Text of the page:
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Lubricants

Normalized Ashurst-Hoover Scaling and a Comprehensive Viscosity Correlation for Compressed Liquids

[+] Author and Article Information
Scott Bair1

 George W. Woodruff School of Mechanical Engineering, Center for High-Pressure Rheology, Georgia Institute of Technology, Atlanta, GA 30332-0405scott.bair@me.gatech.edu

Arno Laesecke

 Thermophysical Properties Division, National Institute of Standards and Technology, 325 Broadway, Boulder, CO 80305-3328Arno.Laesecke@Boulder.NIST.Gov

1

Corresponding author.

This work is in part a work of the US Government. ASME disclaims all interest in the US Government’s contributions.

J. Tribol 134(2), 021801 (Mar 06, 2012) (8 pages) doi:10.1115/1.4005374 History: Received July 13, 2011; Accepted September 12, 2011; Published March 06, 2012; Online March 06, 2012

The recent move toward physics-based elastohydrodynamics promises to yield advances in the understanding of the mechanisms of friction and film generation that were not possible a few years ago. However, the accurate correlation of the low-shear viscosity with temperature and pressure is an essential requirement. The Ashurst-Hoover thermodynamic scaling, which has been useful for thermal elastohydrodynamic simulation, is normalized here in a manner that maps the viscosity of three widely different liquids onto a master Stickel curve. The master curve can be represented by a combination of two exponential power law terms. These may be seen as expressions of different molecular interaction mechanisms similar to the two free-volume models of Batschinski-Hildebrand and Doolittle, respectively. The new correlation promises to yield more reasonable extrapolations to extreme conditions of temperature and pressure than free-volume models, and it removes the singularity that has prevented wide acceptance of free-volume models in numerical simulations.

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Copyright © 2012 by American Society of Mechanical Engineers
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Figures

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Figure 8

The Stickel plot for viscosity of PC measured to 1.0 GPa (open data points) and the dielectric relaxation times [31] at pressures to 1.3 GPa and temperatures from 171 to 314 K. The new model was fitted to the viscosities; however, it extrapolates well to the dielectric data at greater pressure.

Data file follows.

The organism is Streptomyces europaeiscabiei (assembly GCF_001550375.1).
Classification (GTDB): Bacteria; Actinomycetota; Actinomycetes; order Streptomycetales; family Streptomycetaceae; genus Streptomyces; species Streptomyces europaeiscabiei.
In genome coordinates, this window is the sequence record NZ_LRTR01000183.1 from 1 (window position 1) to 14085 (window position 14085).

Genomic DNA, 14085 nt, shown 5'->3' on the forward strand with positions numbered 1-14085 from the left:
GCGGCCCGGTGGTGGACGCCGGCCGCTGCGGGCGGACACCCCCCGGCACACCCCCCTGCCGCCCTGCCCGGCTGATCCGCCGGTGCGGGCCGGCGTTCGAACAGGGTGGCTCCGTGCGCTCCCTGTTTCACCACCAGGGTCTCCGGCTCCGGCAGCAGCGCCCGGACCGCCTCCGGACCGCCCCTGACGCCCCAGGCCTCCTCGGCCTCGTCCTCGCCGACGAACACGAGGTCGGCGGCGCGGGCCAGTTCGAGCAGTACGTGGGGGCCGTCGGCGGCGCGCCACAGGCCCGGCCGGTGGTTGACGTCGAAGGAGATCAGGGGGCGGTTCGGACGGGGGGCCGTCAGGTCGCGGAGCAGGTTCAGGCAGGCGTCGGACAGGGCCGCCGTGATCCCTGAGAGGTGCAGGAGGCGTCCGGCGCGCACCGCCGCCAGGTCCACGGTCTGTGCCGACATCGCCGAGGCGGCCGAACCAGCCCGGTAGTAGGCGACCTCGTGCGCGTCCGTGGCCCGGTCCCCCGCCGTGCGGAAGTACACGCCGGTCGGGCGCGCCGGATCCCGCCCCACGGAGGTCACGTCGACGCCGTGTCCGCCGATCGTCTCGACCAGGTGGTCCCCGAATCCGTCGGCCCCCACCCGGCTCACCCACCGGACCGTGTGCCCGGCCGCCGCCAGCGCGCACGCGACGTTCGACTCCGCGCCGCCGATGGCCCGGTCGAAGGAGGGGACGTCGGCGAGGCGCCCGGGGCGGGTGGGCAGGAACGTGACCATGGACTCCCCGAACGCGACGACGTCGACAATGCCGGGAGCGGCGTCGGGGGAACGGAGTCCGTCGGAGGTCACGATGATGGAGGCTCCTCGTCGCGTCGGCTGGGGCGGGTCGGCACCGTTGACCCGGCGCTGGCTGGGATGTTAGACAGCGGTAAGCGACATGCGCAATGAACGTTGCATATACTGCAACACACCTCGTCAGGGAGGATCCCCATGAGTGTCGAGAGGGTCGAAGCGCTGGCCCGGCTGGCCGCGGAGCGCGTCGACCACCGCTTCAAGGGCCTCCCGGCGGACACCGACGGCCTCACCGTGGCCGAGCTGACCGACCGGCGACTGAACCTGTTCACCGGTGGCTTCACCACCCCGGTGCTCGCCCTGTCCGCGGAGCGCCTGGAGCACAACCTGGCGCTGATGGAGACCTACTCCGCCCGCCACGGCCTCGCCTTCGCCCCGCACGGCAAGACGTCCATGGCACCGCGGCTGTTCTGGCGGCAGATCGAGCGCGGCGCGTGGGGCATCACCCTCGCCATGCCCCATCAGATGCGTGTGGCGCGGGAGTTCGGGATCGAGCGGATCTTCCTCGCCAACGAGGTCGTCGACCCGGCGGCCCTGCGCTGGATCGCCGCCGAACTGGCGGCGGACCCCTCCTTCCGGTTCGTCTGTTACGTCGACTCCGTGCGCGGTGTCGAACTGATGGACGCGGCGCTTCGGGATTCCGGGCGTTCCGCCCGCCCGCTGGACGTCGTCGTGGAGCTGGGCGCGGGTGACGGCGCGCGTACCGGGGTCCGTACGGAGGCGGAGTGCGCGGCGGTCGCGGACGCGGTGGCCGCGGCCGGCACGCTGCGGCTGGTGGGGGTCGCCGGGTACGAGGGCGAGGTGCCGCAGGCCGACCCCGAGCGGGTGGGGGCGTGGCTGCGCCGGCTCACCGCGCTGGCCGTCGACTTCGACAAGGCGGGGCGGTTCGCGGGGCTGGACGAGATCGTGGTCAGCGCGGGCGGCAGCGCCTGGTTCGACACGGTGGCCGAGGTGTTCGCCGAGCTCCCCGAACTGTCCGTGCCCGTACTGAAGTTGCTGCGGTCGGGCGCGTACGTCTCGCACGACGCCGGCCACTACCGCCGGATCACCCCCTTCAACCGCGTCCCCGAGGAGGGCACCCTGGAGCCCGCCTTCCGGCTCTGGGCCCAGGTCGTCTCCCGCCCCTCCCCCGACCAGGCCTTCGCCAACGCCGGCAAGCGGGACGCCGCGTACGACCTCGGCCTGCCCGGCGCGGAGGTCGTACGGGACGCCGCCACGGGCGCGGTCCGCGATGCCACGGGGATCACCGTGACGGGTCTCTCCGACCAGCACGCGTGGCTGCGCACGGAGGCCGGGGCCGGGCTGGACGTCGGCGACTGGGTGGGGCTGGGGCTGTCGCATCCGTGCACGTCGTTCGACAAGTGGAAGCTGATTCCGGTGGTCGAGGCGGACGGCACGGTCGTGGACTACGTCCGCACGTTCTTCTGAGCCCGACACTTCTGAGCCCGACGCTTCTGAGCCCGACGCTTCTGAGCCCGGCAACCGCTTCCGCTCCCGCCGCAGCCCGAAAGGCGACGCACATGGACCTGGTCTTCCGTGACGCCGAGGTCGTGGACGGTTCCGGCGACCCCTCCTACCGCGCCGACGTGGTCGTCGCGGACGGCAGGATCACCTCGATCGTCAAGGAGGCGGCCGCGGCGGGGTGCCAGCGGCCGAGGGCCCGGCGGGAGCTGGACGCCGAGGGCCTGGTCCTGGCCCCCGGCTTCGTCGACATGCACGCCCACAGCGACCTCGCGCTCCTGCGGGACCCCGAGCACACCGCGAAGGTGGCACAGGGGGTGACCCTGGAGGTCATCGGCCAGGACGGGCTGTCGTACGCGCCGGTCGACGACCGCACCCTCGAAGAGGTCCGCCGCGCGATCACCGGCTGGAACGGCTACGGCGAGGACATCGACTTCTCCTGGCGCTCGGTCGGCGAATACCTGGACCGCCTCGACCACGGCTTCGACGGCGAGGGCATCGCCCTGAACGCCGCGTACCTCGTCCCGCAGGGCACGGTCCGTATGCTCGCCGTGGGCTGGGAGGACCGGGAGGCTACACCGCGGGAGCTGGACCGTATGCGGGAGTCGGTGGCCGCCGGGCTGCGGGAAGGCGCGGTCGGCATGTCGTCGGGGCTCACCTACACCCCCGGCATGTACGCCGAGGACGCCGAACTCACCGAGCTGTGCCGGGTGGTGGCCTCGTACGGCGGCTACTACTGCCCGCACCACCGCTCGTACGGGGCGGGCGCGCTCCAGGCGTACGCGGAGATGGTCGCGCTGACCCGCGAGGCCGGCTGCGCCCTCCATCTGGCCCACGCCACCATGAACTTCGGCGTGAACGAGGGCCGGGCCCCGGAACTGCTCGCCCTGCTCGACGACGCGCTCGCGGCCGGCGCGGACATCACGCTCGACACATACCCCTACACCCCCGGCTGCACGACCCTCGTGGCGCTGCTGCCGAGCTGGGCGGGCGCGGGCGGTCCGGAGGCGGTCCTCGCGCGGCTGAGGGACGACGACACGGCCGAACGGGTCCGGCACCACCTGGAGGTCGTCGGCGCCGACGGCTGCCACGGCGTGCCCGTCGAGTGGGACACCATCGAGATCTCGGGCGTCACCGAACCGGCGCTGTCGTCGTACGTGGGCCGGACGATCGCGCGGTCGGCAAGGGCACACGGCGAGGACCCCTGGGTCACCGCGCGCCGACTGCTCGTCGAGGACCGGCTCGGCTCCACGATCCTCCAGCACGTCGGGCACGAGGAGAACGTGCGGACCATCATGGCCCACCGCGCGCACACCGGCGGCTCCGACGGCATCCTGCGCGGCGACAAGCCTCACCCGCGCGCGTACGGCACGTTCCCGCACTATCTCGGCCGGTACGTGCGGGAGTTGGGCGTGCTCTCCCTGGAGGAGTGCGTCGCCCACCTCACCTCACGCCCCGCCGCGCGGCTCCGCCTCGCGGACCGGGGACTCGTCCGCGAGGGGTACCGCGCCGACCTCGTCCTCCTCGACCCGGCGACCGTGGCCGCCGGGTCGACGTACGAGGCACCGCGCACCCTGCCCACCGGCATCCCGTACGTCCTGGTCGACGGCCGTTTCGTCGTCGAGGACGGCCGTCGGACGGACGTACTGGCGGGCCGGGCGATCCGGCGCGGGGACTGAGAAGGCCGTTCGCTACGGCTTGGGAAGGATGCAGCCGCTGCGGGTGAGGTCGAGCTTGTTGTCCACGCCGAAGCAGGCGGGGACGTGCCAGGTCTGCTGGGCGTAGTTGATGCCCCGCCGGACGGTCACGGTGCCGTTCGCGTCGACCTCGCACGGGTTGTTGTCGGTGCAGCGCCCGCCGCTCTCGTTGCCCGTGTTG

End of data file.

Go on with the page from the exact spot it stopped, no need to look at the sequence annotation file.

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Figure 7

The Stickel plot of the new model, Eq. 7, for DMTS. Data points are from measured viscosities.

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Figure 6

Viscosity master curves for three diverse materials described with the same d(lnμ)/dβV

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Figure 5

The new correlation, Eq. 7, applied to the viscosities of R134a, DMP and squalane. Temperature increases to the left, pressure to the right.

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Figure 4

The Stickel function versus the logarithm of viscosity scaling parameter for all six experimental materials. Temperature increases to the left, pressure to the right.

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Figure 3

The βV-Stickel analysis for R134a, 1,1,1,2-Tetrafluoroethane and DIDP, Diisodecyl Phthalate. Temperature increases to the left, pressure to the right.

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Figure 2

(a) Master curve for R134a, 1,1,1,2-Tetrafluoroethane for pressure to 400 MPa and (b) master curve for DIDP, Diisodecyl Phthalate for pressure to 1000 MPa

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Figure 1

The materials considered in this work in terms of their electrostatic potential color-mapped onto the isoelectron density surfaces at 0.002 electron•au−3 with a color scale ranging from red (negative charge) to blue (positive charge)

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